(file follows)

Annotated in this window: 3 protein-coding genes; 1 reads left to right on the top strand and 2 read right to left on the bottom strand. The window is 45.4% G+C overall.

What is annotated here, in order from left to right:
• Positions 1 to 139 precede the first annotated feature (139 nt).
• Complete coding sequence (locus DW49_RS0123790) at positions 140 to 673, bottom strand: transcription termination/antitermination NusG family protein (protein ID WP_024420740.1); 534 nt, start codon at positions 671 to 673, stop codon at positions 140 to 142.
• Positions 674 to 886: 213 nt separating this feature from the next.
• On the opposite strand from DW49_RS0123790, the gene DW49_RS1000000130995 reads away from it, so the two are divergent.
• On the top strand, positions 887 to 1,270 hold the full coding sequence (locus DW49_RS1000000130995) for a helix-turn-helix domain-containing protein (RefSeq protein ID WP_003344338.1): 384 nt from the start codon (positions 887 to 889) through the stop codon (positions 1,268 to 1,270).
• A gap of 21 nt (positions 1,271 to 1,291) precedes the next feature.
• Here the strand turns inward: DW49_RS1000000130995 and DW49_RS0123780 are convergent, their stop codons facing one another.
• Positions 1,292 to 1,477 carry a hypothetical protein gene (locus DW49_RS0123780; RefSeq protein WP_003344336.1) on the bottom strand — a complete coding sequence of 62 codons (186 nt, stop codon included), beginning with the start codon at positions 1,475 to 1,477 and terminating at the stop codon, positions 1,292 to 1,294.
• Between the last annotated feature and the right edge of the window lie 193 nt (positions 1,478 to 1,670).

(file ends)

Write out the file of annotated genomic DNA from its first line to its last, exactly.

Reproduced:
Annotated in this window: 3 protein-coding genes; 1 reads left to right on the top strand and 2 read right to left on the bottom strand. The window is 45.4% G+C overall.

What is annotated here, in order from left to right:
• Positions 1 to 139 precede the first annotated feature (139 nt).
• Complete coding sequence (locus DW49_RS0123790) at positions 140 to 673, bottom strand: transcription termination/antitermination NusG family protein (protein ID WP_024420740.1); 534 nt, start codon at positions 671 to 673, stop codon at positions 140 to 142.
• Positions 674 to 886: 213 nt separating this feature from the next.
• On the opposite strand from DW49_RS0123790, the gene DW49_RS1000000130995 reads away from it, so the two are divergent.
• On the top strand, positions 887 to 1,270 hold the full coding sequence (locus DW49_RS1000000130995) for a helix-turn-helix domain-containing protein (RefSeq protein ID WP_003344338.1): 384 nt from the start codon (positions 887 to 889) through the stop codon (positions 1,268 to 1,270).
• A gap of 21 nt (positions 1,271 to 1,291) precedes the next feature.
• Here the strand turns inward: DW49_RS1000000130995 and DW49_RS0123780 are convergent, their stop codons facing one another.
• Positions 1,292 to 1,477 carry a hypothetical protein gene (locus DW49_RS0123780; RefSeq protein WP_003344336.1) on the bottom strand — a complete coding sequence of 62 codons (186 nt, stop codon included), beginning with the start codon at positions 1,475 to 1,477 and terminating at the stop codon, positions 1,292 to 1,294.
• Between the last annotated feature and the right edge of the window lie 193 nt (positions 1,478 to 1,670).